Com. v. Harris, A. (memorandum)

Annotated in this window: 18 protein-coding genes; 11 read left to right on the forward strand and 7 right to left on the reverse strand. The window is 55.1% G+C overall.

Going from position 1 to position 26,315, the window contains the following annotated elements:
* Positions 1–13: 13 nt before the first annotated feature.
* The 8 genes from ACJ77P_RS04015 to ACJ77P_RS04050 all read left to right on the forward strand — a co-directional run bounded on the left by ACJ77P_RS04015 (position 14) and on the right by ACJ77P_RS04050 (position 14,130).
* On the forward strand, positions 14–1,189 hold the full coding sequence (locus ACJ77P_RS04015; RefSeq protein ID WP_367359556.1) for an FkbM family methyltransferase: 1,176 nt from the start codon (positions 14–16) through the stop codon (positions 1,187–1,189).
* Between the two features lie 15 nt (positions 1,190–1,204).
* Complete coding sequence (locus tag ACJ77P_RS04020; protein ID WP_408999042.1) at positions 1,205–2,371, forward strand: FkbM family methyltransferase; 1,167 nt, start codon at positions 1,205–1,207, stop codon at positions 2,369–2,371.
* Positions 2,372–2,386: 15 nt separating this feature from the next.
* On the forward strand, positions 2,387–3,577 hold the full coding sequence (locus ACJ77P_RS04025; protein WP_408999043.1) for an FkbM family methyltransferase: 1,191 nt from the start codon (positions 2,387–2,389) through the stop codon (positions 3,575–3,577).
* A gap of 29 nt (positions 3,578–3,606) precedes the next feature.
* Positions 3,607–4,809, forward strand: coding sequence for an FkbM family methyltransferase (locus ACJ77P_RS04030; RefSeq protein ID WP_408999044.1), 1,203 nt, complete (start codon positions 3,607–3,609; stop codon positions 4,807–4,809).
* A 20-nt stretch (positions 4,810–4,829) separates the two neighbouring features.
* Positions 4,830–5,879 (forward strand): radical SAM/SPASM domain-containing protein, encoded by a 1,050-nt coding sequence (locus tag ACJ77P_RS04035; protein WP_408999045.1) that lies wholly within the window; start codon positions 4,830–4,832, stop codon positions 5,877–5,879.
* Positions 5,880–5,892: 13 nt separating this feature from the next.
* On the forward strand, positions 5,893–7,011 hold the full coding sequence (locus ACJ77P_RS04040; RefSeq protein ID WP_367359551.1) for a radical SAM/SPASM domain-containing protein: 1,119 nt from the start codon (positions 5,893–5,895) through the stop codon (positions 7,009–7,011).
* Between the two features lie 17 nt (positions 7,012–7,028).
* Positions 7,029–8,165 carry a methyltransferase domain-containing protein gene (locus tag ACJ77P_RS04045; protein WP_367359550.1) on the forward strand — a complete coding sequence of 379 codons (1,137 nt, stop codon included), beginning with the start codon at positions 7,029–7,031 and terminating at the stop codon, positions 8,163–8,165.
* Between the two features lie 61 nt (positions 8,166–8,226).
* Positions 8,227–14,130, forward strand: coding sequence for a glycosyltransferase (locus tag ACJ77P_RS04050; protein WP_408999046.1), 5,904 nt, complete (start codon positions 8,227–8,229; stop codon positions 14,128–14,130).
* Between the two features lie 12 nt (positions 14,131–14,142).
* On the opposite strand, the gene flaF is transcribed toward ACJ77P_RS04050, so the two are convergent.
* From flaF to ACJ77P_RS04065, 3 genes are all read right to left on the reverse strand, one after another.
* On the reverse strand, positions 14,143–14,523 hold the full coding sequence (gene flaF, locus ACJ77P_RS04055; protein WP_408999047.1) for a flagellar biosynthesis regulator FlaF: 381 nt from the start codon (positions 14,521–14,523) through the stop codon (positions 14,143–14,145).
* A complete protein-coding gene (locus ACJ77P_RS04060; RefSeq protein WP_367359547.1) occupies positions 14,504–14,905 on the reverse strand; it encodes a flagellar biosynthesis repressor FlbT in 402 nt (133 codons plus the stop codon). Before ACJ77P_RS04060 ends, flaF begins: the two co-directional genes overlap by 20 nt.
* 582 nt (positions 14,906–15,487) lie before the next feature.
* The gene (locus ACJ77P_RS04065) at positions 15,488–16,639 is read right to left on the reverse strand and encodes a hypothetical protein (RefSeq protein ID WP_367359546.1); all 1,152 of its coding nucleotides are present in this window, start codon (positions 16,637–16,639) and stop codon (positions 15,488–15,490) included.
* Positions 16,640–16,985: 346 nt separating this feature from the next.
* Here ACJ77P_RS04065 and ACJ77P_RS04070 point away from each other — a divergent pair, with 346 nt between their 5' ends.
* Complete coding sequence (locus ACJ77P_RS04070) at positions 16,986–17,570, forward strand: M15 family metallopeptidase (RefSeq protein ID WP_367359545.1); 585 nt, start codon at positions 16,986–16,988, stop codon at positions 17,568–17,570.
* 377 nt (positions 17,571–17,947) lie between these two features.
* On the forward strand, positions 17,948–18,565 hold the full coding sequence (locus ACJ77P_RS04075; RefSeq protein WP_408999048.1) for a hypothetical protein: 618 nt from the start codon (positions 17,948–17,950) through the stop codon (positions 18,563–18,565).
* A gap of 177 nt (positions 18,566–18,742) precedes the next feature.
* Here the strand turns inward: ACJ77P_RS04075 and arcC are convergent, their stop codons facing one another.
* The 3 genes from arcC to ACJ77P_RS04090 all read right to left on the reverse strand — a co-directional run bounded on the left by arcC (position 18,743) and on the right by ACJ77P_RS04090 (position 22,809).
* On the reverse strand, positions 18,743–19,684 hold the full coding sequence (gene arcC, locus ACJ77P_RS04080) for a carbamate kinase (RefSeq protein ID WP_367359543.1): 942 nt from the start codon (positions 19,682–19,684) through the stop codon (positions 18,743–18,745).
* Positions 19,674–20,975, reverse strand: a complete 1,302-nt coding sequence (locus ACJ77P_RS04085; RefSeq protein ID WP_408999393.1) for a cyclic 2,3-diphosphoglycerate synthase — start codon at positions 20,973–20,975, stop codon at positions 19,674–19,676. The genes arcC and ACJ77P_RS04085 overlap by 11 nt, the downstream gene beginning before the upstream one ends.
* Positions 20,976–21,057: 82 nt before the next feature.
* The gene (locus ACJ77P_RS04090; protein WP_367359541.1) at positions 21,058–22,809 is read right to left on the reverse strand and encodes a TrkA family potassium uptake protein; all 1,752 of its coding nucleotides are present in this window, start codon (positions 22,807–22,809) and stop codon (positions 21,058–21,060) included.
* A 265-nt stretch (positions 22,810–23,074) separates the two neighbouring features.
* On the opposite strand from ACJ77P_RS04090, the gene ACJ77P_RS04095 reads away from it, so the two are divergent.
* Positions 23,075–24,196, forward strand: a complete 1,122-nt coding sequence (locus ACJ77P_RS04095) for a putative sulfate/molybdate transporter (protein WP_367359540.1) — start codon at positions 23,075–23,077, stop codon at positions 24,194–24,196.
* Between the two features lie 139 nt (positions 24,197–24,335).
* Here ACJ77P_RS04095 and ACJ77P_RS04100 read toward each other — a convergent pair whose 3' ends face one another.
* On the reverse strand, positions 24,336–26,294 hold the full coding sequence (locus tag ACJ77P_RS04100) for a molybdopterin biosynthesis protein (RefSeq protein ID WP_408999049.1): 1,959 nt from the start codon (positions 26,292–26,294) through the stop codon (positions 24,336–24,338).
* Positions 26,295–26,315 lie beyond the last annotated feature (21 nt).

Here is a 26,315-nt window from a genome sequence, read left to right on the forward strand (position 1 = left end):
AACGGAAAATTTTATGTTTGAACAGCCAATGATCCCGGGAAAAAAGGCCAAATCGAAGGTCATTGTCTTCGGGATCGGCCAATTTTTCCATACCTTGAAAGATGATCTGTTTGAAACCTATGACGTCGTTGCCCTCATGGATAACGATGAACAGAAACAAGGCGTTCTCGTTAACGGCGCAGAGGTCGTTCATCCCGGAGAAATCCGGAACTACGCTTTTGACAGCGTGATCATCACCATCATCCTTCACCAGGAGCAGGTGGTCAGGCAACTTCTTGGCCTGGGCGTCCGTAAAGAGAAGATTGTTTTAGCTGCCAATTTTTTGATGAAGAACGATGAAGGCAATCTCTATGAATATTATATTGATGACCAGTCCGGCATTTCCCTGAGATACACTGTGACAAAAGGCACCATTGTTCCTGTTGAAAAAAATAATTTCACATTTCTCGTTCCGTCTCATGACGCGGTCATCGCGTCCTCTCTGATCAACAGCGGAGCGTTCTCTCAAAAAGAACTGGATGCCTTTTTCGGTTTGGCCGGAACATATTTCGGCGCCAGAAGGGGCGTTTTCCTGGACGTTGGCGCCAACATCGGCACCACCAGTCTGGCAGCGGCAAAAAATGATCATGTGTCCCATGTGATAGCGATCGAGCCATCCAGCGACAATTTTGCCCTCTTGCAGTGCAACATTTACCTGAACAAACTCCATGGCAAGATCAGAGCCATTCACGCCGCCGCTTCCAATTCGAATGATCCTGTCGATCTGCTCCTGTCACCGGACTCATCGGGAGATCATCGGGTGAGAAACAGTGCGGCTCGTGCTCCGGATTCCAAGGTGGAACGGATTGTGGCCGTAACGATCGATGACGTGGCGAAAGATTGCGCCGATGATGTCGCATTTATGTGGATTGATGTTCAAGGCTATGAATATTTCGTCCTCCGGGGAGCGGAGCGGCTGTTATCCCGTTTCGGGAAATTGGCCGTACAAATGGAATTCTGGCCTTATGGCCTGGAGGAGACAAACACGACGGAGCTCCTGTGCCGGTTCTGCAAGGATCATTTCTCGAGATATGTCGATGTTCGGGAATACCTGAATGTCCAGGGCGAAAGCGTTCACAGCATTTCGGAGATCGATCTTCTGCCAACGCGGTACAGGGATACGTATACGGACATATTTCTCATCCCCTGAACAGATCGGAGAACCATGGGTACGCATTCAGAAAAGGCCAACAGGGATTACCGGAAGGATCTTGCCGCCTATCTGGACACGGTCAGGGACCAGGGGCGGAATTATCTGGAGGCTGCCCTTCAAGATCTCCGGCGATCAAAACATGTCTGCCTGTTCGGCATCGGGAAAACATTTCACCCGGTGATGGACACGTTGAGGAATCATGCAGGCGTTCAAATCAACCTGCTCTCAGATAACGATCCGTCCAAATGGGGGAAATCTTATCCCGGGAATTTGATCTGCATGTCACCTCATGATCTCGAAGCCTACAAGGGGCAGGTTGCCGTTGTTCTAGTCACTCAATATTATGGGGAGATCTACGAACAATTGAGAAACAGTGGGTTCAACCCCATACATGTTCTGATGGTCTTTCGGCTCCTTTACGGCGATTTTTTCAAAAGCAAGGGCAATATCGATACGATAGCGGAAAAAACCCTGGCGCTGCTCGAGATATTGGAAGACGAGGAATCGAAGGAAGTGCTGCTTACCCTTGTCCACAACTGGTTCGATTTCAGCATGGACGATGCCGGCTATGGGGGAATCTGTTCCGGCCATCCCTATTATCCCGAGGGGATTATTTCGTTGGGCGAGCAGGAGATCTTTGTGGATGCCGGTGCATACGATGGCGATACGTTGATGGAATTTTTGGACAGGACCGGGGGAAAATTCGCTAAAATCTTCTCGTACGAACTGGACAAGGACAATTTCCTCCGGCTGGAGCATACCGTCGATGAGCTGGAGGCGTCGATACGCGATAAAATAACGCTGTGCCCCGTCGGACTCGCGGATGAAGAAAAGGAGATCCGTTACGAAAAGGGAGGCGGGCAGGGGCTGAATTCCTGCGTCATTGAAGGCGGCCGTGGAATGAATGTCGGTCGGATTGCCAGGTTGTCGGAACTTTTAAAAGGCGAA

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J-A27002-18 NON-PRECEDENTIAL DECISION - SEE SUPERIOR COURT I.O.P. 65.37 COMMONWEALTH OF PENNSYLVANIA Appellant v. ALEXIS HARRIS : : : : : : : : : IN THE SUPERIOR COURT OF PENNSYLVANIA No. 2876 EDA 2017 Appeal from the Order August 9, 2017 In the Court of Common Pleas of Philadelphia County Criminal Division at No(s): CP-51-CR-0004696-2017 BEFORE: BOWES, J., STABILE, J., and McLAUGHLIN, J. MEMORANDUM BY BOWES, J.: FILED APRIL 16, 2019 The Commonwealth appeals from the August 9, 2017 order holding that it presented insufficient evidence to create a prima facie case of driving under the influence (DUI) with refusal to submit to chemical testing. We reverse and remand for further proceedings. We gather the following underlying facts from the trial court’s opinion. At approximately 3:00 a.m. on May 22, 2016, Harris, who was operating a vehicle despite the fact that her license was suspended, drove fifty-five miles per hour in a residential neighborhood, twice failed to stop at red traffic signals, and nearly collided with a police vehicle. The arresting officers noted that Harris’s eyes were glassy and bloodshot, her speech was slurred, she smelled strongly of alcohol, and she was unable to walk unassisted. When in custody, Harris declined to undergo chemical testing. J-A27002-18 The Commonwealth filed a criminal complaint alleging one count of DUI—general impairment and one count of driving with a suspended license. The complaint included allegations that Harris refused chemical testing, and that, if she was convicted, the Commonwealth would seek imposition of the enhanced sentencing provisions of 75 Pa.C.S. § 3804. Following a preliminary hearing, the refusal aspect of the DUI charge was dismissed, but the DUI charge itself and the charge of driving with a suspended license were held for court. The Commonwealth withdrew and refiled the charges, again alleging the refusal enhancement. The trial court held a preliminary hearing on the refiled charges on August 9, 2017, at which the Commonwealth presented Officer David Soto to testify about the circumstances surrounding Harris’s refusal to submit to chemical testing. At the conclusion of the hearing, the trial court determined that the Commonwealth failed to show by a preponderance of the evidence that Harris knowingly refused, ordering that the Commonwealth could not proceed on the sentencing enhancement. The Commonwealth filed a timely notice of appeal in which it certified that the trial court’s order substantially terminated or handicapped the prosecution. Notice of Appeal, 9/7/17, at 1. Although not ordered to do so, the Commonwealth filed a statement of errors complained of on appeal. The trial court subsequently filed an opinion in support of its decision. The Commonwealth presents the following question for our review: “Properly viewed in the light most favorable to the Commonwealth, did the -2- J-A27002-18 evidence establish a prima facie case of driving under the influence—general impairment with refusal, where [Harris] drove drunk and then ignored the officer’s request that she submit to breath testing?”1 Commonwealth’s brief at 4. We consider the Commonwealth’s question mindful of the following principles. “It is well-settled that the evidentiary sufficiency, or lack thereof, of the Commonwealth’s prima facie case for a charged crime is a question of law as to which an appellate court’s review is plenary.” Commonwealth v. Hilliard, 172 A.3d 5, 12 (Pa.Super. 2017) (citation and internal quotation marks omitted). “[O]ur scope of review is limited to determining whether the Commonwealth has established a prima facie case.” Id. (citation and internal quotation marks omitted). Our Supreme Court has described the Commonwealth’s burden as follows. At the preliminary hearing stage of a criminal prosecution, the Commonwealth need not prove the defendant’s guilt beyond a reasonable doubt, but rather, must merely put forth sufficient evidence to establish a prima facie case of guilt. A prima facie case exists when the Commonwealth produces evidence of each of the material elements of the crime charged and establishes probable cause to warrant the belief that the accused committed the offense. Furthermore, the evidence need only be such that, if ____________________________________________ The Commonwealth does not contend that Harris is subject to sentencing enhancements for refusing to submit to a blood test. Therefore, the holding of Birchfield v. North Dakota, 136 S. Ct. 2160, 2186 (2016), regarding Fourth Amendment’s prohibition of warrantless blood draws, is inapplicable to this appeal. 1 -3- J-A27002-18 presented at trial and accepted as true, the judge would be warranted in permitting the case to be decided by the jury. Commonwealth v. Karetny, 880 A.2d 505, 513-14 (Pa. 2005) (citations omitted, emphasis added). Pursuant to 75 Pa.C.S. § 3802(a)(1), the crime of DUI—general impairment contains the following elements: “‘the accused was driving, operating, or in actual physical control of the movement of a vehicle during the time when he or she was rendered incapable of safely doing so due to the consumption of alcohol.’” Commonwealth v. Teems, 74 A.3d 142, 145 (Pa.Super. 2013) (quoting Commonwealth v. Segida, 985 A.2d 871, 879 (Pa. 2009)). Under 75 Pa.C.S. § 3804(c), a person who violates § 3802(a)(1) and refuses to submit to a breath test is subject to specified heightened penalties, depending on the number of prior offenses. This Court has held, both before and after the decision in Alleyne v. United States, 570 U.S. 99 (2013), that the sentencing enhancements of § 3804 are not elements of the crime of DUI. See Commonwealth v. Farrow, 168 A.3d 207, 218 (Pa.Super. 2017); Commonwealth v. Mobley, 14 A.3d 887, 894 (Pa.Super. 2011). Rather, those who commit DUI and refuse chemical testing must be charged under § 3802(1)(a), be given notice of the alleged applicability of the § 3804 enhancement, be found to have refused beyond a reasonable doubt by the factfinder at trial consistent with the dictates of Alleyne. Farrow, supra at 218-19. -4- J-A27002-18 As noted above, the Commonwealth’s burden at a preliminary hearing is to present evidence of each element of the crimes charged. Karetny, supra at 514. Since refusal is not an element of the crime of DUI—general impairment, we see no basis for the trial court to have required the Commonwealth present evidence of Harris’s refusal at the preliminary hearing. Accord Commonwealth v. Orrs, 640 A.2d 911 (Pa.Super. 1994) (holding prior offenses affecting the grading of the crime of retail theft are not elements of the crime, and thus need not be proven at the preliminary hearing; Commonwealth need only place accused on notice of its intent to seek sentence based upon higher grading). As the court held the DUI charge for court upon determining that the Commonwealth produced evidence that would allow the jury to find each element of that crime, there was no reason to address, let alone preclude the Commonwealth from pursuing at trial, the applicability of the § 3804 enhancement. Moreover, assuming arguendo that evidence of Harris’s refusal was required to be shown at the preliminary hearing as part of a prima facie case, we have no hesitation in concluding that the Commonwealth satisfied that burden. For driver’s refusal to submit to breath testing to result in penalties, “the police must tell the arrestee of the consequences of a refusal to take the test so that he can make a knowing and conscious choice.” Com., Dep't of Transp., Bureau of Traffic Safety v. O'Connell, 555 A.2d 873, 877 (Pa. 1989). Once advised of the consequences, “‘anything less than an unqualified, -5- J-A27002-18 unequivocal assent constitutes a refusal[.]’” Commonwealth v. Myers, 164 A.3d 1162, 1181 n.21 (Pa. 2017); see also Commonwealth v. Hunsinger, 549 A.2d 973, 976 (Pa.Super. 1988). At the preliminary hearing, Officer Soto testified that Harris was placed in a cell, rather than in the testing room, “because she was very hostile[.]” N.T. Preliminary Hearing, 8/9/17, at 12, 16. Three separate times, Officer Soto requested that Harris take a breath test and warned her of the consequences of her refusal, and all three times she declined. Id. at 11-15. Harris remained “belligerent the whole time,” laying on the floor and declining to stand up, asking for a nurse then rejecting the nurse when she was offered. Id. at 16-17. Officer Soto indicated that Harris “didn’t listen to anything [he] was saying.” Id. at 16. Instead, Harris was hostile and argumentative: “Everything we said, she didn’t want.” Id. The trial court found that the circumstances did not evidence “a meaningful opportunity or reasonable and sufficient opportunity to either refuse or consent.” Trial Court Opinion, 11/29/17, at 6. Specifically, it pointed to the testimony that Harris did not listen to Officer Soto’s requests, that she was on the floor of a cell rather than in the testing room, and that she requested medical attention. Id. at 5-6. We disagree. Importantly, contrary to what was argued by Harris at the hearing, Officer Soto indicated that Harris did not listen to him, not that she was unable to hear him. Compare N.T. Preliminary Hearing, 8/9/17, at 16 -6- J-A27002-18 (“[S]he didn’t listen to anything I was saying.”), with id. at 28 (“He said she couldn’t hear me. He said that.”). Indeed, the trial court appeared to have formed a mental image of the events that was not supported by the evidence, such that Harris was face down on the floor of the cell and crying. See id. at 29, 32 (“[H]e said she didn’t hear me, she wasn’t listening. . . . He said she was in her cell, face down on the floor, asking for medical help, belligerent -okay, belligerent -- crying? I’m not sure if I heard crying.”). Officer Soto testified that, on three distinct occasions, he requested that Harris undergo a breath test and read her warnings of the consequences of her refusal. Hence, this is not a case in which the officer did not even try to administer warnings based upon the unruliness of the motorist. Cf. Commonwealth v. Xander, 14 A.3d 174, 180 (Pa.Super. 2011) (holding refusal enhancements were not applicable because the officer never attempted to administer warnings to highly-uncooperative detainee). Nor is this a situation in which the officer sought consent from a motorist who was physically incapable of consenting or knowingly refusing, as Officer Soto’s testimony suggests that Harris was conscious and communicative throughout the episode. Cf. Myers, supra at 1172 (holding motorist did not have the opportunity to make knowing and conscious choice whether to refuse testing where warnings had been read to motorist while he was unconscious following the administration of Haldol) -7- J-A27002-18 The fact that Harris declined to pay attention to what Officer Soto said, instead choosing to argue and act out in defiance, doing the opposite of what was asked of her about everything (e.g., requesting a nurse then rejecting the services of the nurse who was on site, electing to lay down rather than stand), does not necessitate the finding that Harris did not make a knowing and conscious choice to refuse chemical testing. See Commonwealth v. Olsen, 82 A.3d 1041, 1048 (Pa.Super. 2013) (holding evidence was sufficient to allow jury to conclude beyond a reasonable doubt that the defendant’s refusal was knowing where the officer “attempted to administer the refusal warnings to [her], but her obnoxious behavior prevented him from completing the recitation and obtaining a knowing waiver”). If a jury accepted Officer Soto’s testimony as true, it could reasonably conclude that Harris had a meaningful opportunity to consent to chemical testing or make a knowing refusal, yet she did not avail herself of that opportunity. Therefore, we hold that the trial court erred in ruling that the Commonwealth was precluded from pursuing at Harris’s trial § 3804(c)’s enhanced penalty for refusal. Order reversed. Case remanded for further proceedings. Jurisdiction relinquished. Judge Stabile joins the memorandum. Judge McLaughlin concurs in the result. -8- J-A27002-18 Judgment Entered. Joseph D. Seletyn, Esq. Prothonotary Date: 4/16/19 -9-